But this experiment demonstrated another thing besides the possibility of producing electric light and chemical decomposition, this being the heating power capable of being produced by the electric current. Thus Davy's experiment of fusing substances laid the foundation of the modern electric furnaces, which are of paramount importance in several great commercial industries.

While some of the results obtained with Davy's batteries were practically as satisfactory as could be obtained with modern cell batteries, the batteries themselves were anything but satisfactory. They were expensive, required constant care and attention, and, what was more important from an experimental standpoint at least, were not constant in their action except for a very limited period of time, the current soon "running down." Numerous experimenters, therefore, set about devising a satisfactory battery, and when, in 1836, John Frederick Daniell produced the cell that bears his name, his invention was epoch- making in the history of electrical progress. The Royal Society considered it of sufficient importance to bestow the Copley medal upon the inventor, whose device is the direct parent of all modern galvanic cells. From the time of the advent of the Daniell cell experiments in electricity were rendered comparatively easy. In the mean while, however, another great discovery was made.


For many years there had been a growing suspicion, amounting in many instances to belief in the close relationship existing between electricity and magnetism. Before the winter of 1815, however, it was a belief that was surmised but not demonstrated. But in that year it occurred to Jean Christian Oersted, of Denmark, to pass a current of electricity through a wire held parallel with, but not quite touching, a suspended magnetic needle. The needle was instantly deflected and swung out of its position.

"The first experiments in connection with the subject which I am undertaking to explain," wrote Oersted, "were made during the course of lectures which I held last winter on electricity and magnetism. From those experiments it appeared that the magnetic needle could be moved from its position by means of a galvanic battery—one with a closed galvanic circuit. Since, however, those experiments were made with an apparatus of small power, I undertook to repeat and increase them with a large galvanic battery.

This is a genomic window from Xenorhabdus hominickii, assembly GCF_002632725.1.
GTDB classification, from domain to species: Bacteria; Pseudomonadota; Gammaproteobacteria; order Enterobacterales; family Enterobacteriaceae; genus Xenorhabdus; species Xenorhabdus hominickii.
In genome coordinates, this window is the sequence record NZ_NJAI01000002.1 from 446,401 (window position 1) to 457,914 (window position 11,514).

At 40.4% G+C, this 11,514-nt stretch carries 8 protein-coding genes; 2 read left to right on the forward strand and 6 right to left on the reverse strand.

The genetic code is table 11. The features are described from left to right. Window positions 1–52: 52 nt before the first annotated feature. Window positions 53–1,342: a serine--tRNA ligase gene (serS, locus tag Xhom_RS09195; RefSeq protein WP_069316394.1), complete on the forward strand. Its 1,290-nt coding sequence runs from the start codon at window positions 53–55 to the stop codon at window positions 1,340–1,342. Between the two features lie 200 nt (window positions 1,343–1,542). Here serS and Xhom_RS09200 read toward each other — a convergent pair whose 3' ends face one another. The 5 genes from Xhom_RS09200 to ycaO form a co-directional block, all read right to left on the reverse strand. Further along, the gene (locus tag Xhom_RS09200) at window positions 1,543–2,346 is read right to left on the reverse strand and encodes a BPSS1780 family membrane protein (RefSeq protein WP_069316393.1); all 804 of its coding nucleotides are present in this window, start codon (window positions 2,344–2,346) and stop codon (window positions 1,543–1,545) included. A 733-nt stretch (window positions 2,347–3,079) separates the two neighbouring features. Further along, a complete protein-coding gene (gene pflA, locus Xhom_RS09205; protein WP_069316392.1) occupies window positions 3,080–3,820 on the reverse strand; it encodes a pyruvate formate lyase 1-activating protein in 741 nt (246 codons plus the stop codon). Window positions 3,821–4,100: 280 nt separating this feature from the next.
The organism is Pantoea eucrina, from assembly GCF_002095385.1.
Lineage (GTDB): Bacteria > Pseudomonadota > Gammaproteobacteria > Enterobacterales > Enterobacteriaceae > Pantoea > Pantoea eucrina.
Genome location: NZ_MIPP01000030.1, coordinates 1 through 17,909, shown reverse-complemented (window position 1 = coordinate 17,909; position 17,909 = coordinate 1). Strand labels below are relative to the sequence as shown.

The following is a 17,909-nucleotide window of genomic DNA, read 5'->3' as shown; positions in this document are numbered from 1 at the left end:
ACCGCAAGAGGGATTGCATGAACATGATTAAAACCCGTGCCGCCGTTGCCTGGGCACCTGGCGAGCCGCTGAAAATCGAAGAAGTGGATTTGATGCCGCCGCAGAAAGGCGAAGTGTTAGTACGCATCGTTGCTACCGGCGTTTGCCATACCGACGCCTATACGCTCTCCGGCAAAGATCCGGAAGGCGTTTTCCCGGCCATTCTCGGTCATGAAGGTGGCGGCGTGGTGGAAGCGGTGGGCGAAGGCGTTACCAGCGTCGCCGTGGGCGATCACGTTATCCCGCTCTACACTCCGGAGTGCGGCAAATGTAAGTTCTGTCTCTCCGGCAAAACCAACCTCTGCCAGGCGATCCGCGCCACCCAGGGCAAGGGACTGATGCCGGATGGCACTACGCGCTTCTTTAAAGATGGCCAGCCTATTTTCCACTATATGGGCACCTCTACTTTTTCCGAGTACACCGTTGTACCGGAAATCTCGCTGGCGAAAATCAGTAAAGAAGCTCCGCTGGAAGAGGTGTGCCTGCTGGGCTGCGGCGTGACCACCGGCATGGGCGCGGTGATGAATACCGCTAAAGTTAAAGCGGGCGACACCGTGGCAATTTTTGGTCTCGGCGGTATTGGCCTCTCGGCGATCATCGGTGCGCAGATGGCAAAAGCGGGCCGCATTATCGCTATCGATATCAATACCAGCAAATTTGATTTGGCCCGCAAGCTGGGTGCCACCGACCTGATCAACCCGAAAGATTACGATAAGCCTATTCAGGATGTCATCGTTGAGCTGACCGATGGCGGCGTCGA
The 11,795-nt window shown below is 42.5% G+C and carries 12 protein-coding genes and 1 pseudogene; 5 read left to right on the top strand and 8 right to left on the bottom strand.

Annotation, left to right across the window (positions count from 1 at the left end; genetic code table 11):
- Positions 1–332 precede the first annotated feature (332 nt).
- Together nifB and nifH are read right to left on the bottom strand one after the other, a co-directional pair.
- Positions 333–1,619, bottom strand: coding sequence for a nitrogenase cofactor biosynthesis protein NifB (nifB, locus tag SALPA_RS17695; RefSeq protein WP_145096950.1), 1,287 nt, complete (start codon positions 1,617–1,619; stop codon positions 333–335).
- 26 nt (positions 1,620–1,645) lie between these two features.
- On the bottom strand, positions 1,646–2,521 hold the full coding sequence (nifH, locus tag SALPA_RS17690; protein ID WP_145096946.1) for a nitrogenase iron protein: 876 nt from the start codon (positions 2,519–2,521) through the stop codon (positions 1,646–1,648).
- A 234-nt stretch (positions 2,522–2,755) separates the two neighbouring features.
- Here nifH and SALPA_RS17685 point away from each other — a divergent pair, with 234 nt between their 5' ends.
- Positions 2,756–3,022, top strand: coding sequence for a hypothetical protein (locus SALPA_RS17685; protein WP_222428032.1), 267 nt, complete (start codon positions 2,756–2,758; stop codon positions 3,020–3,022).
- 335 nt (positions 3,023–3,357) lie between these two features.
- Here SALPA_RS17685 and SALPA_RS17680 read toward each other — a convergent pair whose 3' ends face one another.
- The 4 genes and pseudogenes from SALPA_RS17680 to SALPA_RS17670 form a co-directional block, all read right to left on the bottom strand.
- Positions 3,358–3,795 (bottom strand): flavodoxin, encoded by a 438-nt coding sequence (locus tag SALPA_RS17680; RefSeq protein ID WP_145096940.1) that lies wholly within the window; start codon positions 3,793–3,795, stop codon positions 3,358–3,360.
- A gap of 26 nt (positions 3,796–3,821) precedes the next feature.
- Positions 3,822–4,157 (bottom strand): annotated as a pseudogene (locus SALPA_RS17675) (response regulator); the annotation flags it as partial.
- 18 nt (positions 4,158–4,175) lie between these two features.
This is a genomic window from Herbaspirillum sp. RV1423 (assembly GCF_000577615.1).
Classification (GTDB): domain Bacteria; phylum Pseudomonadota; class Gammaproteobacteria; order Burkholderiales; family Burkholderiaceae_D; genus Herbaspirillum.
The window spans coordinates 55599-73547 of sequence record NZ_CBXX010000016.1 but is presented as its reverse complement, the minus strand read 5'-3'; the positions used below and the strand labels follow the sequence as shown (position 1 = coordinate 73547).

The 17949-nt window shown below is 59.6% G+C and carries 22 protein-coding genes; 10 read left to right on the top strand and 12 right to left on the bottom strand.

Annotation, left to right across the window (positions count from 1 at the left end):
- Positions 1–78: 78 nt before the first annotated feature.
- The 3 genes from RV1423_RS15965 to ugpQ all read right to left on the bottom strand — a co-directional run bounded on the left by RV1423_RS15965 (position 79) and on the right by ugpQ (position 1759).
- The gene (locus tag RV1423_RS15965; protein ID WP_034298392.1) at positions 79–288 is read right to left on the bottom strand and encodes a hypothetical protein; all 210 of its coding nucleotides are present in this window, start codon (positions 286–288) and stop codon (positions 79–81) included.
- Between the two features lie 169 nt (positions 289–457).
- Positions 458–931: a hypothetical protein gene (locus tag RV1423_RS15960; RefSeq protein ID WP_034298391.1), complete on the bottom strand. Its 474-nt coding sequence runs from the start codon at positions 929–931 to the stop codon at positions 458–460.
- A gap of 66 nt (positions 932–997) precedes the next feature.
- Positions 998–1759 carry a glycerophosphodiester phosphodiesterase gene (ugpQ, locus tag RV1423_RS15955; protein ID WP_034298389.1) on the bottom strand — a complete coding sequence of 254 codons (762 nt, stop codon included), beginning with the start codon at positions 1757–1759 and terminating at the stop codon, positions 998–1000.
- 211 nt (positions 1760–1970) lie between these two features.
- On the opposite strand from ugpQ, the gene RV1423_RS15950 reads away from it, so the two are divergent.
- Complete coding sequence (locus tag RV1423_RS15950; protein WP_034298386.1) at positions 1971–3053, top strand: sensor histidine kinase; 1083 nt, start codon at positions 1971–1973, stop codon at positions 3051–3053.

"Let us suppose that the two opposite ends of the galvanic apparatus are joined by a metal wire. This I shall always call the conductor for the sake of brevity. Place a rectilinear piece of this conductor in a horizontal position over an ordinary magnetic needle so that it is parallel to it. The magnetic needle will be set in motion and will deviate towards the west under that part of the conductor which comes from the negative pole of the galvanic battery. If the wire is not more than four-fifths of an inch distant from the middle of this needle, this deviation will be about forty-five degrees. At a greater distance the angle of deviation becomes less. Moreover, the deviation varies according to the strength of the battery. The conductor can be moved towards the east or west, so long as it remains parallel to the needle, without producing any other result than to make the deviation smaller.

"The conductor can consist of several combined wires or metal coils. The nature of the metal does not alter the result except, perhaps, to make it greater or less. We have used wires of platinum, gold, silver, brass, and iron, and coils of lead, tin, and quicksilver with the same result. If the conductor is interrupted by water, all effect is not cut off, unless the stretch of water is several inches long.

"The conductor works on the magnetic needle through glass, metals, wood, water, and resin, through clay vessels and through stone, for when we placed a glass plate, a metal plate, or a board between the conductor and the needle the effect was not cut off; even the three together seemed hardly to weaken the effect, and the same was the case with an earthen vessel, even when it was full of water. Our experiments also demonstrated that the said effects were not altered when we used a magnetic needle which was in a brass case full of water.

"When the conductor is placed in a horizontal plane under the magnetic needle all the effects we have described take place in precisely the same way, but in the opposite direction to what took place when the conductor was in a horizontal plane above the needle.

"If the conductor is moved in a horizontal plane so that it gradually makes ever-increasing angles with the magnetic meridian, the deviation of the magnetic needle from the magnetic meridian is increased when the wire is turned towards the place of the needle; it decreases, on the other hand, when it is turned away from that place.